What is the meaning of an arm and a leg in idioms?

informal. : a very large amount of money It’s a reliable car, and it doesn’t cost an arm and a leg.

What is the meaning of when pigs fly?

“When pigs fly” is an adynaton, a way of saying that something will never happen. The phrase is often used for humorous effect, to scoff at over-ambition.

Why is it called Dressed to the nines?

One theory is that it comes from the name of the 99th Wiltshire Regiment, known as the Nines, which was renowned for its smart appearance. Why it should have been to the nines rather than to the eights, to the sevens, etc. …

Can’t cut the mustard idiom meaning?

To cut the mustard is “to reach or surpass the desired standard or performance” or more generally “to succeed, to have the ability to do something.” For instance, Beyoncé really cut the mustard in her new song.

Why do they say dressed to the nines?

“To the nines” is an English idiom meaning “to perfection” or “to the highest degree”. In modern English usage, the phrase most commonly appears as “dressed to the nines” or “dressed up to the nines”.

Why do we say for Pete’s sake?

“For Pete’s sake” originated as a substitute for “for Christ’s sake,” and other similar expressions. According to the Oxford English Dictionary, “for Pete’s sake” came into use more than a century ago and prompted similar sayings such as “for the love of Pete” in 1906 and “in the name of Pete” in 1942.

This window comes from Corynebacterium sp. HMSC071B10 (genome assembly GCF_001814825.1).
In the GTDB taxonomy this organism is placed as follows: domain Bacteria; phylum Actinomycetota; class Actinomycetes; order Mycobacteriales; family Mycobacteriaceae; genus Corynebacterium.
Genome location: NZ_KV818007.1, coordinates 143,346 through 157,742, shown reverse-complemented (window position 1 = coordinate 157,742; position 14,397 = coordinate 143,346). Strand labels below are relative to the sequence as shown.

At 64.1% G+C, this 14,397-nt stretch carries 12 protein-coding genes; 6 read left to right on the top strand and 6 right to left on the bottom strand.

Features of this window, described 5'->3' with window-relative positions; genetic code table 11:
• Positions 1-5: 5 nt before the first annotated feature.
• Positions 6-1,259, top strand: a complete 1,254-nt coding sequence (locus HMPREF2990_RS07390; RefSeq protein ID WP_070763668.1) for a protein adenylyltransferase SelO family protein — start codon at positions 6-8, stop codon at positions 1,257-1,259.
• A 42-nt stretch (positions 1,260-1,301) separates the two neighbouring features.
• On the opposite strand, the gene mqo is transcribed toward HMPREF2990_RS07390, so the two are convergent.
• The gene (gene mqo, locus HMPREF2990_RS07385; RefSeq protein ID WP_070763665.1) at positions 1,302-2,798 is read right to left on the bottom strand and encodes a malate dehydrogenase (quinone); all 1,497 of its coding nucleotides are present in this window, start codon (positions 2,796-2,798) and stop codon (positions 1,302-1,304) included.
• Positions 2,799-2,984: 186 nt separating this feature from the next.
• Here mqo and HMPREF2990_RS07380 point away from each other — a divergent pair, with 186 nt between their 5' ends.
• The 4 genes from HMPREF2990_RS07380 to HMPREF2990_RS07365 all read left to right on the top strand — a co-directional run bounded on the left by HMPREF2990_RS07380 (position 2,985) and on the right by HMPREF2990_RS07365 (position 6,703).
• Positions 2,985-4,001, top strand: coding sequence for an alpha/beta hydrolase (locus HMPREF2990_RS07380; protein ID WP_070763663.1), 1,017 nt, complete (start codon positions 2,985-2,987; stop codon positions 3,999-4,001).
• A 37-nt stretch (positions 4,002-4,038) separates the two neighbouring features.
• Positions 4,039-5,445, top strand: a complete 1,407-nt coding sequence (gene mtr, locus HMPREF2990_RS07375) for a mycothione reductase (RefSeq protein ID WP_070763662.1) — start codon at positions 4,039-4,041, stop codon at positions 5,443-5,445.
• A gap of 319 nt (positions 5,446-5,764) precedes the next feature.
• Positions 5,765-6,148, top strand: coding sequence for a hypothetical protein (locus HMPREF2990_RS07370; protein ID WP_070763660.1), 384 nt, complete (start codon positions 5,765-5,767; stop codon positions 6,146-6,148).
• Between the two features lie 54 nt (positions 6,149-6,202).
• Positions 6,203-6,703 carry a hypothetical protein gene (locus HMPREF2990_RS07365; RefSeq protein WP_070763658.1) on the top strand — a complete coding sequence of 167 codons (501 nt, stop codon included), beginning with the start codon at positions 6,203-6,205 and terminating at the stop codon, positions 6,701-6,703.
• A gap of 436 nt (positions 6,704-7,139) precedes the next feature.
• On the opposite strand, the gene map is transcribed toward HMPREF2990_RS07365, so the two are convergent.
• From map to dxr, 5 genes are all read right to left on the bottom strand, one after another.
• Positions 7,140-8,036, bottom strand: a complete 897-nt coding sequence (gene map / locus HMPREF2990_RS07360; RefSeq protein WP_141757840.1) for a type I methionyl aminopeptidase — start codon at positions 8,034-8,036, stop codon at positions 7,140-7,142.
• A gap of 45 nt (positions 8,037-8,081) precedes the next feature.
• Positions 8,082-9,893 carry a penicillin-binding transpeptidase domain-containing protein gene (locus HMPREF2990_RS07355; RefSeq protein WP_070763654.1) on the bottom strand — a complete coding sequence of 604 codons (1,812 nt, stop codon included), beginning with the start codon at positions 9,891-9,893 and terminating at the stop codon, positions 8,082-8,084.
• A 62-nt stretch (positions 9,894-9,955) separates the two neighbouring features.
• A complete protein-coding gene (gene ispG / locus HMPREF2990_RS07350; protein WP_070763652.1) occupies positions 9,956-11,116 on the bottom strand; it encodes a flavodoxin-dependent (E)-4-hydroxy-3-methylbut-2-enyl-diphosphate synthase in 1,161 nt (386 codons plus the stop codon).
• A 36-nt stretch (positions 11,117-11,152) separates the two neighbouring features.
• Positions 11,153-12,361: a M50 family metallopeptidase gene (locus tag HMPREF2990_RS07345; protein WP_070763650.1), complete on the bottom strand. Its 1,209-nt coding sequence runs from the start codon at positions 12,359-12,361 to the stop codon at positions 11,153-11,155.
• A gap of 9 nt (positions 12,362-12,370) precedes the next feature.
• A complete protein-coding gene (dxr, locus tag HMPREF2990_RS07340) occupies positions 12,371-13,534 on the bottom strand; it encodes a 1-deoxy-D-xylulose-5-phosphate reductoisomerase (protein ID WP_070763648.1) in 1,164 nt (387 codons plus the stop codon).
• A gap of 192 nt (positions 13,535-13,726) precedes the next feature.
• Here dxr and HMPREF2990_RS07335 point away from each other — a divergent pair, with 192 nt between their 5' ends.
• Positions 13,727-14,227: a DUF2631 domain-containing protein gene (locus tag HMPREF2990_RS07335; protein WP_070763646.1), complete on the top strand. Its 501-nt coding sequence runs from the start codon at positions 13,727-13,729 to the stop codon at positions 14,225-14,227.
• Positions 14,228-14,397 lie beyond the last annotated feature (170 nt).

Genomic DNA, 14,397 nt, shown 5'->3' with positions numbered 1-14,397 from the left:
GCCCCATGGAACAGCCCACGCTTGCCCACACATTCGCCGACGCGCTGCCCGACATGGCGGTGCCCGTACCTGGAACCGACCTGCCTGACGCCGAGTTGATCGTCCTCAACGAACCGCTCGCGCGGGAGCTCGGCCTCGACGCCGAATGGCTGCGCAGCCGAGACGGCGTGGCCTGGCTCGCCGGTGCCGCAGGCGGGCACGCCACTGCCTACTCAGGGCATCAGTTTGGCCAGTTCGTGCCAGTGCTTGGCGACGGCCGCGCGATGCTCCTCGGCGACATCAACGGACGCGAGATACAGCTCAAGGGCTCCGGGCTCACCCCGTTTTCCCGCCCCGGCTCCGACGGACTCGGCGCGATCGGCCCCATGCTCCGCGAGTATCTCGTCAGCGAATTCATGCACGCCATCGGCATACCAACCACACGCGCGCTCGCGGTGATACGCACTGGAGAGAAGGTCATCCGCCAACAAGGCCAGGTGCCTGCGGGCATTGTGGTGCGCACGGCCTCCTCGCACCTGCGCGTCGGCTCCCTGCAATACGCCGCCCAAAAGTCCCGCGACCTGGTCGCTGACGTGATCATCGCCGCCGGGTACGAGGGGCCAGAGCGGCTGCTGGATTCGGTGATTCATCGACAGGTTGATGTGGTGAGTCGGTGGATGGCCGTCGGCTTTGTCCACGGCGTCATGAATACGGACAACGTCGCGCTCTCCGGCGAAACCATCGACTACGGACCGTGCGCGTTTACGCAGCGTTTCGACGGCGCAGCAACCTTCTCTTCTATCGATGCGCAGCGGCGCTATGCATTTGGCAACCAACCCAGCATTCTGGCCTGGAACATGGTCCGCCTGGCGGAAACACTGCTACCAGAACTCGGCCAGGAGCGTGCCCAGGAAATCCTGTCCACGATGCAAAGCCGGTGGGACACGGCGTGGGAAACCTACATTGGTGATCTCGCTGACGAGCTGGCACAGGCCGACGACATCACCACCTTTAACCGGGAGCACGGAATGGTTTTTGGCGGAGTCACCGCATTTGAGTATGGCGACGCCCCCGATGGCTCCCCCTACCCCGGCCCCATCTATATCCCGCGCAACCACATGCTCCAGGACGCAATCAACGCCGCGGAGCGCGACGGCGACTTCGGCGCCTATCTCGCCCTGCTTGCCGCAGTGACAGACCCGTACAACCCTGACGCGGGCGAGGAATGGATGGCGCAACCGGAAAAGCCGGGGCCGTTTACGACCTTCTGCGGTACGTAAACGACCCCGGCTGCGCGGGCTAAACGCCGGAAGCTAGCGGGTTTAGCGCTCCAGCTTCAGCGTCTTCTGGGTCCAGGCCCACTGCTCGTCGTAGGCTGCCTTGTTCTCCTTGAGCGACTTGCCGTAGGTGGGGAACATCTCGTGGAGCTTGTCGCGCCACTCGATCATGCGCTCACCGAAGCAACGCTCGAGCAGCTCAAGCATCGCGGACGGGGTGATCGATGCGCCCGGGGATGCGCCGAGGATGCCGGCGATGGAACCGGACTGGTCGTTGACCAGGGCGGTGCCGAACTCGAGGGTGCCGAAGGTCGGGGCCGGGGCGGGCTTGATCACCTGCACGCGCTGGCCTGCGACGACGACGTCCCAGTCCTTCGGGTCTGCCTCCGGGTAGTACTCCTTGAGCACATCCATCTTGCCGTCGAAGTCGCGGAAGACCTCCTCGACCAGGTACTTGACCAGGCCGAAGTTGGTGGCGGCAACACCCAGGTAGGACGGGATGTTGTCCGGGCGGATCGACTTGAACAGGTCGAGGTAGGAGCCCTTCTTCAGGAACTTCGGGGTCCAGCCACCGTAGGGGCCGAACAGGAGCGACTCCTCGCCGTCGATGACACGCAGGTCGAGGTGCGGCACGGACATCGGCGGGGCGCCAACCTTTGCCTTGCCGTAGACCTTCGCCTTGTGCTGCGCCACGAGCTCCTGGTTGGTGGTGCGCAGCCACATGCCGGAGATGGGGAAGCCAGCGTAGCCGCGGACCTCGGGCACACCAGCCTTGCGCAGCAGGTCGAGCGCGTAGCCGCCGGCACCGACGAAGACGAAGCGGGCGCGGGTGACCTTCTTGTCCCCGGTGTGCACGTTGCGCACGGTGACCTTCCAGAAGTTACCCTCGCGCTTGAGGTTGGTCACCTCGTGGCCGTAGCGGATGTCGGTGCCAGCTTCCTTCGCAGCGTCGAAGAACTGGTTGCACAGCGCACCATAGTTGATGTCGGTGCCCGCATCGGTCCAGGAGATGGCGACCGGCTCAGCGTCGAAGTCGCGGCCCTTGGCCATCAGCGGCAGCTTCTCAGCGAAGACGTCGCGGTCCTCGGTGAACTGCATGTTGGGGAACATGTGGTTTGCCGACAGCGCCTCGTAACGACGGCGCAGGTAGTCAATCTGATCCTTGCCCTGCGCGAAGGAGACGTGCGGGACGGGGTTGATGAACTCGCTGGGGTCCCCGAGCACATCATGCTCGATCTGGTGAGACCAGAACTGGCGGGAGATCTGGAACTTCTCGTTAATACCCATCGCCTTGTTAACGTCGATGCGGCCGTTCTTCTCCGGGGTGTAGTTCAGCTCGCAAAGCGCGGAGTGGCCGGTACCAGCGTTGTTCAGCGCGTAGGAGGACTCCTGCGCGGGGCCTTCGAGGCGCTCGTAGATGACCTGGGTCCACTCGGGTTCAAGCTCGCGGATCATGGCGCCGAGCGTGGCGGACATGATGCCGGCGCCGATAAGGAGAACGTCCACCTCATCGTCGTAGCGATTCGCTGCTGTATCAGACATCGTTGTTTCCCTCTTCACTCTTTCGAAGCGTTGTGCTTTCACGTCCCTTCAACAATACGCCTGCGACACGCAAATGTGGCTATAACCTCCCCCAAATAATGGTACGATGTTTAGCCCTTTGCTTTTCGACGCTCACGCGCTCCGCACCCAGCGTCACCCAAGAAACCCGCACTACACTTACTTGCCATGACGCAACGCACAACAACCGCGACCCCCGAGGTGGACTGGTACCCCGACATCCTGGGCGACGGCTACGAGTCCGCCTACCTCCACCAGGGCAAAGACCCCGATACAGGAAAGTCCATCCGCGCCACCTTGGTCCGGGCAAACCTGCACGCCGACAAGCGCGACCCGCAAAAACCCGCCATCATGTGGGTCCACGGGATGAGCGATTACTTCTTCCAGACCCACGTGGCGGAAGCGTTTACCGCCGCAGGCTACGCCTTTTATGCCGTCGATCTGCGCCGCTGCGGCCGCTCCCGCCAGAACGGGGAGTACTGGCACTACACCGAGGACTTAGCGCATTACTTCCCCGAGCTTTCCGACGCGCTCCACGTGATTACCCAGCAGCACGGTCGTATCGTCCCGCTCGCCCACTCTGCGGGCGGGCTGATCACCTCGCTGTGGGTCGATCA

Why do we say Bob’s your uncle?

“Bob’s your uncle” is a way of saying “you’re all set” or “you’ve got it made.” It’s a catch phrase dating back to 1887, when British Prime Minister Robert Cecil (a.k.a. Lord Salisbury) decided to appoint a certain Arthur Balfour to the prestigious and sensitive post of Chief Secretary for Ireland.

Where did kick the bucket come from?

“To kick the bucket, to die.” Useful advice if standing on a bucket – don’t kick it. One theory, albeit with little evidence to support it, is that the phrase originates from the notion that people hanged themselves by standing on a bucket with a noose around their neck and then kicking the bucket away.

Why do they say paint the town red?

The expression is American slang meaning to go on a reckless debauch, to be wildly extravagant. Originally, the metaphor applied to bonfires painting the sky or scenery red. The phrase was helped into popularity by the fact that `to paint’ (ie to paint the nose red) was an old slang term for drinking.

Why do we say saved by the bell?

Saved by the bell means to escape catastrophe through a last-minute intervention. The phrase saved by the bell is derived from the sport of boxing. When a boxer is knocked to the ground, he must get back to his feet before the referee counts to ten or the victory will be awarded to his opponent.

What does bite the bullet mean?

To “bite the bullet” is to “accept the inevitable impending hardship and endure the resulting pain with fortitude”. The phrase was first recorded by Rudyard Kipling in his 1891 novel The Light that Failed.